Ethical concerns, as many commentators have noticed, occupy a significant place in the Pauline Epistles. Paul is never content to give only theology, for he also applies this theology to behavior so that his audience will know what a Christ-transformed life looks like. This ethical teaching is frequently concentrated in the second half of Paul’s letters, but in 1 Corinthians it appears throughout the epistle. We have already seen some of it, for example, in the Apostle’s admonition that we not boast in men (3:21). In today’s passage, ethical concerns are discussed again.
Paul tells the Corinthian believers to “be imitators” of him (4:16). Of course, the Apostle refers to their imitation of him in both his teaching and in his actions, and in the immediate context Paul stresses particularly that they imitate him in enduring suffering for the sake of the gospel (see vv. 10–13). He presents this call to imitation as a consequence of what he has just said about his being their father (vv. 14–16), and this does not surprise us. After all, there are few things more natural than for children to imitate their parents. Because the Corinthian believers are Paul’s “children,” they must imitate their “father” by not acting in worldly ways in the church but by faithfully serving others, not exalting themselves but bearing the reproach of Christ (see 1:10–4:5).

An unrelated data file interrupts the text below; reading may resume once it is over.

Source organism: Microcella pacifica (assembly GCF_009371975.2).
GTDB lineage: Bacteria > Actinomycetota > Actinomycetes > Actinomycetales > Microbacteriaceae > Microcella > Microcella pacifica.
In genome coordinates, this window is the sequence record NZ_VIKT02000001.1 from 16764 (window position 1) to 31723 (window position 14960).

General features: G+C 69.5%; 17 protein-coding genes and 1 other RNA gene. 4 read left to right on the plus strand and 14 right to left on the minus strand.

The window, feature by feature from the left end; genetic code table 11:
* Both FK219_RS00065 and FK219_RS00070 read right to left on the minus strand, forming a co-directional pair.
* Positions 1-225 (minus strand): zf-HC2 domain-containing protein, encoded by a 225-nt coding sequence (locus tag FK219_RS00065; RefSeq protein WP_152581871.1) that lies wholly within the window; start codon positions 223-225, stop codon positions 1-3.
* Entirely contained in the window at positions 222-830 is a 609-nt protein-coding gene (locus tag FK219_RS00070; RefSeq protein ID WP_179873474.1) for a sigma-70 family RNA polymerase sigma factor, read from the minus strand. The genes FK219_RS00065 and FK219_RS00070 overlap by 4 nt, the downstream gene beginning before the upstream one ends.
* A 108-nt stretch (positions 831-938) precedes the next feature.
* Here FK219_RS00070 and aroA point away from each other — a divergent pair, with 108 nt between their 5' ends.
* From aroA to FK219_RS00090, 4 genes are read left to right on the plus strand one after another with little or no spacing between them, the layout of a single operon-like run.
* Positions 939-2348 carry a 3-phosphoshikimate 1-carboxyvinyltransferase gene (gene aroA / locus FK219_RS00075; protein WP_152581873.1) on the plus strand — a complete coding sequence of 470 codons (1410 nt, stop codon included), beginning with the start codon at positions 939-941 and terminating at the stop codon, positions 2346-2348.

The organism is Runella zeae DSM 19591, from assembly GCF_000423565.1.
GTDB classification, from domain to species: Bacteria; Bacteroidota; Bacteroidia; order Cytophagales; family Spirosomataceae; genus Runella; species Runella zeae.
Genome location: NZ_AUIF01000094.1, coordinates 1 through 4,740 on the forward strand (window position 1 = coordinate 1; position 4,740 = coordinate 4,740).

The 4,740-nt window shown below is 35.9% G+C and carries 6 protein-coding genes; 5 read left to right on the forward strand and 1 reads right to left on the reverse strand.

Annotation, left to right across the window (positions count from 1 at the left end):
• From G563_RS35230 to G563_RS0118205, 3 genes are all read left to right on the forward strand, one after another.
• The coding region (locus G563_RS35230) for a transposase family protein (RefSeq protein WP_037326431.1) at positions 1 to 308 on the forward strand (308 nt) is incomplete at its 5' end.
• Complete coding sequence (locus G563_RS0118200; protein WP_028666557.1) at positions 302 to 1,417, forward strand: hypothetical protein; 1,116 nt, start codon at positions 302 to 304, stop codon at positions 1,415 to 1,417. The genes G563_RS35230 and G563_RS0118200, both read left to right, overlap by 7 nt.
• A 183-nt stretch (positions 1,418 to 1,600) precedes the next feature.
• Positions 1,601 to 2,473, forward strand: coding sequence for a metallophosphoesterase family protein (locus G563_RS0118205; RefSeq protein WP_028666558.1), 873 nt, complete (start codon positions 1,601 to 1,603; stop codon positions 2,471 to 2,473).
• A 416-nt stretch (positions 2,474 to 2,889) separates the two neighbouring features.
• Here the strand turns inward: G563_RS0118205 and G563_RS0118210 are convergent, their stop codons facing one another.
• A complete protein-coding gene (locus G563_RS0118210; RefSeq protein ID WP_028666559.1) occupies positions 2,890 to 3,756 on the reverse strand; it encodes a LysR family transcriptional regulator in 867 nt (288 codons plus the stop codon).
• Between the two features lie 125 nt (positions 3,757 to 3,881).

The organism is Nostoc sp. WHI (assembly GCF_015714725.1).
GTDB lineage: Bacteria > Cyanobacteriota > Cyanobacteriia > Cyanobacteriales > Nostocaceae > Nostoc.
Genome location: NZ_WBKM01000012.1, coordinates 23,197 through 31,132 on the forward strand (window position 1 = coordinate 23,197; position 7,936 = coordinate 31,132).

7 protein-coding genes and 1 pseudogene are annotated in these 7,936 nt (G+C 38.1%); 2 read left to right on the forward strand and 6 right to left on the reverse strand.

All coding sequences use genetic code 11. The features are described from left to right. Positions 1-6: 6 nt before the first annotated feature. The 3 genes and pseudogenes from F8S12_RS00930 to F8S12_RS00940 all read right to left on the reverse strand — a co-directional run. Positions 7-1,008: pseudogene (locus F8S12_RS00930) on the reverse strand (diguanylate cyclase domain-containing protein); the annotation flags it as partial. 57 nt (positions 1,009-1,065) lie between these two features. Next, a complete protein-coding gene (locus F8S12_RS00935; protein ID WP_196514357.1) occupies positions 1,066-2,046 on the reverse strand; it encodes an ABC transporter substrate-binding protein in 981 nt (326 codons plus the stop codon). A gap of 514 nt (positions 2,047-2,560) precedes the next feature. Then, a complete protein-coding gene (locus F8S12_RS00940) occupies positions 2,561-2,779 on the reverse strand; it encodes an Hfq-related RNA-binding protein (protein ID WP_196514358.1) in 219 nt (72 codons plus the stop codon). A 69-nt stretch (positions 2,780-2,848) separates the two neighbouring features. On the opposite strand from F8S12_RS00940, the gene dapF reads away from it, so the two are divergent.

Note that Paul does not present himself as the ultimate model for the Corinthians. Later in the epistle, he adds the qualifier that the Corinthians are to imitate him as he imitates Christ (11:1). As important and faithful as Paul was, he was still a sinner, and one should never imitate sin. But as Paul lived in a manner faithful to Jesus, he was a model for believers. There may not be any Apostles walking the earth today, but we do well to find examples in the church whom we can imitate insofar as they imitate Christ. In so doing, let us always remember, as John Calvin comments, “This . . . must always be observed, so as not to follow any man, except in so far as he leads us to Christ.”
When Paul wrote 1 Corinthians, he could not be with them to give them an example in person. Yet, he did not leave them without assistance, for he sent Timothy to guide them in his absence (4:17). Timothy had taken part in the original Corinthian mission when Paul planted the church (Acts 18:1–11), so the congregation in Corinth knew he would be a reliable guide.